Head coach Mike McCarthy just announced today that Jordy Nelson underwent a surgery on his knee Monday, and he will miss at least the rest of training camp.
The timetable for his return-to-play has been set at four to six weeks. At this time, all that is known about the surgery is it was an attempt to correct an old “nerve issue” that has bothered Nelson since college, according to McCarthy.
McCarthy is hopeful that Nelson will return in time for the season opener against the 49ers on Sept. 8.
Nelson was plagued with injuries all last season, and subsequently missed four regular season games. Nelson originally suffered a grade-two hamstring strain (a significant number of muscle fibers torn) during a practice leading up to Green Bay's game against the Jaguars in Week 8.
He was held out until Week 11, but ended up re-injuring the same hamstring during Week 13 warm-ups. After trying to play through the injury, Nelson was held out from Week 14 to Week 16.
On the week prior to the Wild Card playoff games, Nelson was on the injury report for a knee injury. However, further details were not given about the nature of the knee injury. Then, Nelson was on the injury report again for an ankle injury leading up to Green Bay’s Divisional playoff game against San Francisco. However, Nelson was active for both playoff games.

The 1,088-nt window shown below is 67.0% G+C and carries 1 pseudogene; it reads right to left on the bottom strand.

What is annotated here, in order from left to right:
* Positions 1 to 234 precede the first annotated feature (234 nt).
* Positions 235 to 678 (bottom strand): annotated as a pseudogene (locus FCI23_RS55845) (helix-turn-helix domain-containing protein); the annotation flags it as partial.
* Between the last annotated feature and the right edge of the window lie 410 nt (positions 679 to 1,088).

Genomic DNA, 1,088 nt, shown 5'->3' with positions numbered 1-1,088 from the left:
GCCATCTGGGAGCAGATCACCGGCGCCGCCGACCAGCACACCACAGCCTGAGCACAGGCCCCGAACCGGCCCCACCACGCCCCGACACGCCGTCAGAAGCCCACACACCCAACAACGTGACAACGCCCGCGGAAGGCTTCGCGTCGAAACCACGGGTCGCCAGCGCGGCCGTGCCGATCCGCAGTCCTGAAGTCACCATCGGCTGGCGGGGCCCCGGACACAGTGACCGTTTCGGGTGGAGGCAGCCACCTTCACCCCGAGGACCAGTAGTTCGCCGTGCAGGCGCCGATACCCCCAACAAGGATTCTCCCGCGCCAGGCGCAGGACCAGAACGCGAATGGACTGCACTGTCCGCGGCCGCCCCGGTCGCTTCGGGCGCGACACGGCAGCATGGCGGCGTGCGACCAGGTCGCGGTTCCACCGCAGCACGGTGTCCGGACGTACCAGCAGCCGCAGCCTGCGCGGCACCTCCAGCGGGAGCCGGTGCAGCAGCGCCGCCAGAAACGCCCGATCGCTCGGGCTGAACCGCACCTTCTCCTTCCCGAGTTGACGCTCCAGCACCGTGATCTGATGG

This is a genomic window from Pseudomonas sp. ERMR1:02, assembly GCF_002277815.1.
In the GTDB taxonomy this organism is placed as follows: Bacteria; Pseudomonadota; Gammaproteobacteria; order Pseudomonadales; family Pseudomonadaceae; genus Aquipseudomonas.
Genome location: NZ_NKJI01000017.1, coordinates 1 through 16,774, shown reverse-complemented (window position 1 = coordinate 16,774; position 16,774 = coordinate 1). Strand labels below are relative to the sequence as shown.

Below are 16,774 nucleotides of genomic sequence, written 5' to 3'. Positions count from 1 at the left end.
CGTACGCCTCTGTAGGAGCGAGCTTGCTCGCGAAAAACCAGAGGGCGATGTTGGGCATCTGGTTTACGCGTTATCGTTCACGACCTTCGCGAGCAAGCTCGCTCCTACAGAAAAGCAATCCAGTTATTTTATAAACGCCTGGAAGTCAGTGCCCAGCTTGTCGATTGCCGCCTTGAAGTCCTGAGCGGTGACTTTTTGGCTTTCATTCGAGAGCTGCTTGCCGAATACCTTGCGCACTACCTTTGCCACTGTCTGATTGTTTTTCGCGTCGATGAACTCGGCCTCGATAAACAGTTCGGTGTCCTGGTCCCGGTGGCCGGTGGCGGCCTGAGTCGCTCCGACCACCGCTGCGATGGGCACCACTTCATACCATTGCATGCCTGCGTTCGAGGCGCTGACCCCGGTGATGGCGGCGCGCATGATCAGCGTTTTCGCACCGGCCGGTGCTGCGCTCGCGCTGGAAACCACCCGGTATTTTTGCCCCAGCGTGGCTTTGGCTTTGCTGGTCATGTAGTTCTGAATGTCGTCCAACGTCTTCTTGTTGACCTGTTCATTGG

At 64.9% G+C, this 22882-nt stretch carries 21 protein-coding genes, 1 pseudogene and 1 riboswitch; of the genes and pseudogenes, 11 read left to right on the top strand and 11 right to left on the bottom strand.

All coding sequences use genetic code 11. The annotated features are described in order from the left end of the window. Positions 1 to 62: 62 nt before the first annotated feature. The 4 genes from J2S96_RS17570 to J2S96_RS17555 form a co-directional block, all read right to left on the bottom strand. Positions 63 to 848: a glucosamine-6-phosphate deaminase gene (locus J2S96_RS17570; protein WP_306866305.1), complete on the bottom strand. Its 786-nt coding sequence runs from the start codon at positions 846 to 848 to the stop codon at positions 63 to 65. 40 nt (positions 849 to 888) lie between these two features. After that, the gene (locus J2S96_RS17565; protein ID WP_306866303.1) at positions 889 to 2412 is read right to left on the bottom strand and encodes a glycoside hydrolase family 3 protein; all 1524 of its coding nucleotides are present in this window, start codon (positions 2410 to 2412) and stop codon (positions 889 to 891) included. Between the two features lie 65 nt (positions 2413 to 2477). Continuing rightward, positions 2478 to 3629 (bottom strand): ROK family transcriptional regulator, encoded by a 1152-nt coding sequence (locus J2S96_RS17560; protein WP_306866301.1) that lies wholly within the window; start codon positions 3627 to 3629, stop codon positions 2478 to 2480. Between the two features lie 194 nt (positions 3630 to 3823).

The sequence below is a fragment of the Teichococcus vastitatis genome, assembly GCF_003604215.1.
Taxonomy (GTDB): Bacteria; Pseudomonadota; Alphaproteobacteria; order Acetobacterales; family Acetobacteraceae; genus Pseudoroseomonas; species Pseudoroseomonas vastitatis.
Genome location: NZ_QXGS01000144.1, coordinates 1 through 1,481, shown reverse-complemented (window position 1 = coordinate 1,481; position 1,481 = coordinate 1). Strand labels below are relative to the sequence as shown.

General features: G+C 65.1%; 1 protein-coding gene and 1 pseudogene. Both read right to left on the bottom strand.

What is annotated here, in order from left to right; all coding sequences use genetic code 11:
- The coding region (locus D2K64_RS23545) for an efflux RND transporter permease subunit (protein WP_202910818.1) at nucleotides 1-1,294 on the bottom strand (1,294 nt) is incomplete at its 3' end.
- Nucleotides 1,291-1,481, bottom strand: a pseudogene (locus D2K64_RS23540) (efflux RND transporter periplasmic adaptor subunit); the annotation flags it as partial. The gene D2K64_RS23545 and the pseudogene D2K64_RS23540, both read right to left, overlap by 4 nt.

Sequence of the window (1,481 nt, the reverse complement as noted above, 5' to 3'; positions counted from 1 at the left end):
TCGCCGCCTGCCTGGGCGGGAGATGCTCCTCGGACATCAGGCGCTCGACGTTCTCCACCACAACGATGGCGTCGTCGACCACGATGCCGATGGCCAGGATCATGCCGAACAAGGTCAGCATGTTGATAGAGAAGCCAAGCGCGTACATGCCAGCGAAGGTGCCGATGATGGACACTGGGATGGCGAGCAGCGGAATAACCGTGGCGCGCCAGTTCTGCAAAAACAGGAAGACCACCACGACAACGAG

It could be argued that all of these injuries stem from the original hamstring injury that occurred in Week 8 of last season. It is common for an athlete to present with a shorter stride length on the leg with a hamstring injury.
When stride lengths are asymmetrical between legs, new and abnormal stresses are placed on otherwise healthy and sturdy ligaments throughout the lower extremity (i.e. knee and ankle joints), and can set those joints up for injury.
It can also be reasonably argued that his undisclosed “nerve issue” may have contributed to his initial hamstring injury in ’12. Nerve issues can lead to sensory and muscle firing-pattern deficits, and can lead to biomechanical abnormalities in the affected lower extremity. These abnormalities can put undue stresses on the three hamstring muscles, and cause a hamstring strain.
So what does this mean to fantasy owners? First, you should be very hesitant to draft Nelson due to the very high risk of him suffering further leg injuries this season. As I have written in earlier articles, hamstring injuries have a high re-injury rate, and they progressively get worse with each subsequent injury. Also, his new knee injury also compounds the risk.
Second, Randall Cobb (despite his recent bicep injury) and James Jones should be moved up your WR rankings following the news about Nelson’s knee surgery. Because the Packers lost Greg Jennings in free agency and Donald Driver to retirement, expect Aaron Rodgers to lean more on Cobb and Jones in the passing game.
I now have Cobb as my No. 9 ranked WR (ahead of Andre Johnson and behind Vincent Jackson), and James Jones just inside the top-20.